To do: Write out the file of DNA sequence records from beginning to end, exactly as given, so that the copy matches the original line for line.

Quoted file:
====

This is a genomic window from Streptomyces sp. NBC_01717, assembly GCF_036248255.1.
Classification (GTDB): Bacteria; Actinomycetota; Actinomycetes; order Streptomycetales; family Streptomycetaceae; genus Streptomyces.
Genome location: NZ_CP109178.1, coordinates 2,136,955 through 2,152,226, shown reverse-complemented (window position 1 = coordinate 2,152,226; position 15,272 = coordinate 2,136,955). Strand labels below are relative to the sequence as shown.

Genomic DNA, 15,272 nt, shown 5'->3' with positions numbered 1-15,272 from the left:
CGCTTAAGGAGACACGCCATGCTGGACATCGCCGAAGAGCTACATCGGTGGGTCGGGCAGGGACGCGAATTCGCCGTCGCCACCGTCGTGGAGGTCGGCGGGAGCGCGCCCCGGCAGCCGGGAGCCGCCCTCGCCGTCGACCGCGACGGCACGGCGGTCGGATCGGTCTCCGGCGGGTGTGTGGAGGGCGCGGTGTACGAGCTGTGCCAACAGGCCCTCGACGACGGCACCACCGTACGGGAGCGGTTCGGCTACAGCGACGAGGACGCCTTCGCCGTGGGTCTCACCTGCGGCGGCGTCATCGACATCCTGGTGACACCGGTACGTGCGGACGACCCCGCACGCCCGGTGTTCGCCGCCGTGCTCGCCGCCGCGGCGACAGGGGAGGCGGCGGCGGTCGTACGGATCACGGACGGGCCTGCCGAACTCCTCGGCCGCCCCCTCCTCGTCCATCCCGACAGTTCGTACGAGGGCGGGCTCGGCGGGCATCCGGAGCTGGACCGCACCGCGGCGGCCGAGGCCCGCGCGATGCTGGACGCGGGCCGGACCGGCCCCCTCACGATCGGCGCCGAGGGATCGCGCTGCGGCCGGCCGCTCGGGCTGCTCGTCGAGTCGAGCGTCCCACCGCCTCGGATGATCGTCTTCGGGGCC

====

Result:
This is a genomic window from Streptomyces sp. NBC_01717, assembly GCF_036248255.1.
Classification (GTDB): Bacteria; Actinomycetota; Actinomycetes; order Streptomycetales; family Streptomycetaceae; genus Streptomyces.
Genome location: NZ_CP109178.1, coordinates 2,136,955 through 2,152,226, shown reverse-complemented (window position 1 = coordinate 2,152,226; position 15,272 = coordinate 2,136,955). Strand labels below are relative to the sequence as shown.

Genomic DNA, 15,272 nt, shown 5'->3' with positions numbered 1-15,272 from the left:
CGCTTAAGGAGACACGCCATGCTGGACATCGCCGAAGAGCTACATCGGTGGGTCGGGCAGGGACGCGAATTCGCCGTCGCCACCGTCGTGGAGGTCGGCGGGAGCGCGCCCCGGCAGCCGGGAGCCGCCCTCGCCGTCGACCGCGACGGCACGGCGGTCGGATCGGTCTCCGGCGGGTGTGTGGAGGGCGCGGTGTACGAGCTGTGCCAACAGGCCCTCGACGACGGCACCACCGTACGGGAGCGGTTCGGCTACAGCGACGAGGACGCCTTCGCCGTGGGTCTCACCTGCGGCGGCGTCATCGACATCCTGGTGACACCGGTACGTGCGGACGACCCCGCACGCCCGGTGTTCGCCGCCGTGCTCGCCGCCGCGGCGACAGGGGAGGCGGCGGCGGTCGTACGGATCACGGACGGGCCTGCCGAACTCCTCGGCCGCCCCCTCCTCGTCCATCCCGACAGTTCGTACGAGGGCGGGCTCGGCGGGCATCCGGAGCTGGACCGCACCGCGGCGGCCGAGGCCCGCGCGATGCTGGACGCGGGCCGGACCGGCCCCCTCACGATCGGCGCCGAGGGATCGCGCTGCGGCCGGCCGCTCGGGCTGCTCGTCGAGTCGAGCGTCCCACCGCCTCGGATGATCGTCTTCGGGGCC